Michigan Overpaid Nearly $4B in Unemployment Benefits, Unlikely to Recoup Funds

A Michigan state audit revealed that the state's Unemployment Insurance Agency Office overpaid residents by about $3.9 billion, the Associated Press reported.

The unemployment benefits were mishandled at a time when 5.4 million people were applying due to the COVID-19 pandemic. This led to the agency sending out letters over the summer to 648,100 Michigan residents who were found eligible for benefits the previous year, telling them they needed to reapply for eligibility.

According to the audit, 347,437 of those who had qualified before were now found ineligible. The audit also pointed out that the state will most likely not be able to recoup the money it has lost, as the fault lies with the agency and not the claimants.

AP reported said that the former director of the agency Steve Gray, who resigned in November of 2020, made a presentation in April of 2020 discussing this issue. The agency weighed "paying ASAP and establishing eligibility in parallel" against "establishing eligibility and delaying payments until eligibility is verified." They acknowledged that there was an overpayment risk.

The agency used four eligibility criteria not authorized by the U.S. Department of Labor. Though they were not sure about the requirements, the audit said they did not reach out for clarification, despite the Department of Labor alerting them in June of 2020 of "critical" issues over implementation."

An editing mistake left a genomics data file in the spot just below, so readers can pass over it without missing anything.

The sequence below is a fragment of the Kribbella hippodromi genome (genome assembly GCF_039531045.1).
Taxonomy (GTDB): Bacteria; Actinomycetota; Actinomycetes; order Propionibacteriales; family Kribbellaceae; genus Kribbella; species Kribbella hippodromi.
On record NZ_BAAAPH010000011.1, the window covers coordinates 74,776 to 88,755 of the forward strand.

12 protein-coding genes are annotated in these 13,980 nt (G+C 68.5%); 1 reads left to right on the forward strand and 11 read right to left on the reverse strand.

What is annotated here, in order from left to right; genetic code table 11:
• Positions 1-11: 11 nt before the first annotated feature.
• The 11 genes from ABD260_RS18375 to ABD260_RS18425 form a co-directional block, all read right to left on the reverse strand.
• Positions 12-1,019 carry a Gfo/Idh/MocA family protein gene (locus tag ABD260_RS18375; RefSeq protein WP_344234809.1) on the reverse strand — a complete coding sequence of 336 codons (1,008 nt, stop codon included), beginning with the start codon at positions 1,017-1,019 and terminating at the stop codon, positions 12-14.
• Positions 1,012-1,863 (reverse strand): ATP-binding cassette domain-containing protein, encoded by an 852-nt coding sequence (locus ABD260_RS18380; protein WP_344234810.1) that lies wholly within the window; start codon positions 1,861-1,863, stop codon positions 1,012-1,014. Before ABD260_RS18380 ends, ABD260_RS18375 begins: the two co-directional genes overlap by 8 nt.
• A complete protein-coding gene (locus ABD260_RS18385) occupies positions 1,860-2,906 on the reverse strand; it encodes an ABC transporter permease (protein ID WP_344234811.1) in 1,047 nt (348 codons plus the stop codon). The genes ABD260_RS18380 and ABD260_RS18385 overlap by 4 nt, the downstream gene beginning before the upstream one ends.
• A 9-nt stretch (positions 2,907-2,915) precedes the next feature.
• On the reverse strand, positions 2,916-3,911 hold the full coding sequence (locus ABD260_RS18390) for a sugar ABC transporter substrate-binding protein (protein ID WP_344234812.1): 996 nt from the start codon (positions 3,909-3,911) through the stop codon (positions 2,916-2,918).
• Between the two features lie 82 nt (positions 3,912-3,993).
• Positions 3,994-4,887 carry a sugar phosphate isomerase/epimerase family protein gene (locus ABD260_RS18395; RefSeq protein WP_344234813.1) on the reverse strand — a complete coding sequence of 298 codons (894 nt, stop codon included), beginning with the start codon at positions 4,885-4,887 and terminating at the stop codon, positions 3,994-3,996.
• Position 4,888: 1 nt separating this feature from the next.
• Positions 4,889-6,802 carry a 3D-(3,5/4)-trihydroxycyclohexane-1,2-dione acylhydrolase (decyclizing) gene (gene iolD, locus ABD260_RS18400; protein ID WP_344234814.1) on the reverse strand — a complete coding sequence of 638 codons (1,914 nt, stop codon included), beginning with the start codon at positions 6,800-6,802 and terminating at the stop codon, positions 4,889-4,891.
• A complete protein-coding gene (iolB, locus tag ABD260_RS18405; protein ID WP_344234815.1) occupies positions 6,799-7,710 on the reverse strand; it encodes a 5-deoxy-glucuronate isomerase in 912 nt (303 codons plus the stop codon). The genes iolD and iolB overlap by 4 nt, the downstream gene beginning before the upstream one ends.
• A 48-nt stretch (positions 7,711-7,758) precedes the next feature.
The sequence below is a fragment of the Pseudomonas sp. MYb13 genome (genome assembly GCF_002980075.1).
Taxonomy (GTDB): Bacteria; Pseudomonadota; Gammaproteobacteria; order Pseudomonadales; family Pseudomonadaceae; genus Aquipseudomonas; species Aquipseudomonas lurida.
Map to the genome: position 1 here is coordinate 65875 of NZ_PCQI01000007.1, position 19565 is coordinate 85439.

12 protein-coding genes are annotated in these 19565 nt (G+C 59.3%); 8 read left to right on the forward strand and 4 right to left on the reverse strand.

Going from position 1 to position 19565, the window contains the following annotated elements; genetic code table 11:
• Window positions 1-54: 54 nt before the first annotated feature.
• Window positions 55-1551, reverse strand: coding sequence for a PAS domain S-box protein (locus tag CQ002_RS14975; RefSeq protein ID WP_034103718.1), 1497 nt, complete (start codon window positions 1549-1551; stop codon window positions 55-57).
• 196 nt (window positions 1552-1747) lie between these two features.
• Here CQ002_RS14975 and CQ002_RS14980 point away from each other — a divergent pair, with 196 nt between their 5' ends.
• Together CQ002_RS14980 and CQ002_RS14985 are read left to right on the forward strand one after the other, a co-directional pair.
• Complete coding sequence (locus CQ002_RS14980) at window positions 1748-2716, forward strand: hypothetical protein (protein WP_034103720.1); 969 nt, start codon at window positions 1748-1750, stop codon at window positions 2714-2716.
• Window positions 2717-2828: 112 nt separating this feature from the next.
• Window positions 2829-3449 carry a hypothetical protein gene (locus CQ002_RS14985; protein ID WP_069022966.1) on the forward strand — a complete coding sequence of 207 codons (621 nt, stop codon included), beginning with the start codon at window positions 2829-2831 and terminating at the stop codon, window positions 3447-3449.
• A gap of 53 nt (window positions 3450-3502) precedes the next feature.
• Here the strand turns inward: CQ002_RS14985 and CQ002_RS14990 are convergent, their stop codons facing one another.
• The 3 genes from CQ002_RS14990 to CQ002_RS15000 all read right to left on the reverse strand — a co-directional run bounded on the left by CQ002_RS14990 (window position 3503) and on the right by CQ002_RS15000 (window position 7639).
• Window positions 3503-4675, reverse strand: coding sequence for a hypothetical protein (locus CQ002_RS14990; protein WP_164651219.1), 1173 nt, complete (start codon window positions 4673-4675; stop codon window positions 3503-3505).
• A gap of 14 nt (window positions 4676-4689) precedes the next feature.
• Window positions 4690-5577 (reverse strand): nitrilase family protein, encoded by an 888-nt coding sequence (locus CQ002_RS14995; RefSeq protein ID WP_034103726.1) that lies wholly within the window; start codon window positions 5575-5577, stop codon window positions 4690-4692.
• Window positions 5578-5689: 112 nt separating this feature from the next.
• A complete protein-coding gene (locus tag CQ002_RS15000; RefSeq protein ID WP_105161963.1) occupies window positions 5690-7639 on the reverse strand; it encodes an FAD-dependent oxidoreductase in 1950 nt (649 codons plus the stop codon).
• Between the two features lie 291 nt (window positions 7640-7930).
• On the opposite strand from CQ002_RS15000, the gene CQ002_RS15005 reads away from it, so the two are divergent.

For more reporting from the Associated Press, see below.

Michigan Capitol
A Michigan state audit revealed that the state's Unemployment Insurance Agency Office overpaid residents by about $3.9 billion. Above, the state Capitol building in Lansing on January 20, 2021. Photo by Rey Del Rio/Getty Images

Republican lawmakers have criticized the agency and called for accountability, particularly concerned at the anxiety the letters caused Michigan residents and the agency's mishandling of funds.

Republican Representative Steve Johnson, who chairs the state House Oversight committee, issued a statement on Thursday blaming Governor Gretchen Whitmer's administration for confusing people navigating unemployment and her for implementing executive orders that shut down people's livelihoods during the pandemic.

"These findings provide concrete proof that a pivotal arm of Governor Whitmer's administration failed when people needed it most, this was a state mistake," Johnson said. "...rampant ineptitude and ineffectiveness at the agency led to weeks and months of hardship for a tremendous amount of people."

Leadership at the unemployment agency has changed at times amid criticism for slow payouts and fraudulent claims. Gray was replaced by acting Director Liza Estlund Olsen, who then was replaced by current Director Julia Dale.

Dale, who took over the agency in recent weeks, acknowledged the audit's findings in an email statement Thursday, saying the agency is working to implement the suggestions, but she maintained that the agency should still be proud of the work it has done.

"The work the UIA did this time supported millions of Michiganders by providing a temporary lifeline to pay for food, housing, prescriptions and other critical needs. So far, more than $39 billion has been paid out to nearly 3.5 million Michigan residents," Dale said. "But we should also be sure to learn from this experience so that we can do a better job of stopping fraud and paying legitimate claims in a timely fashion."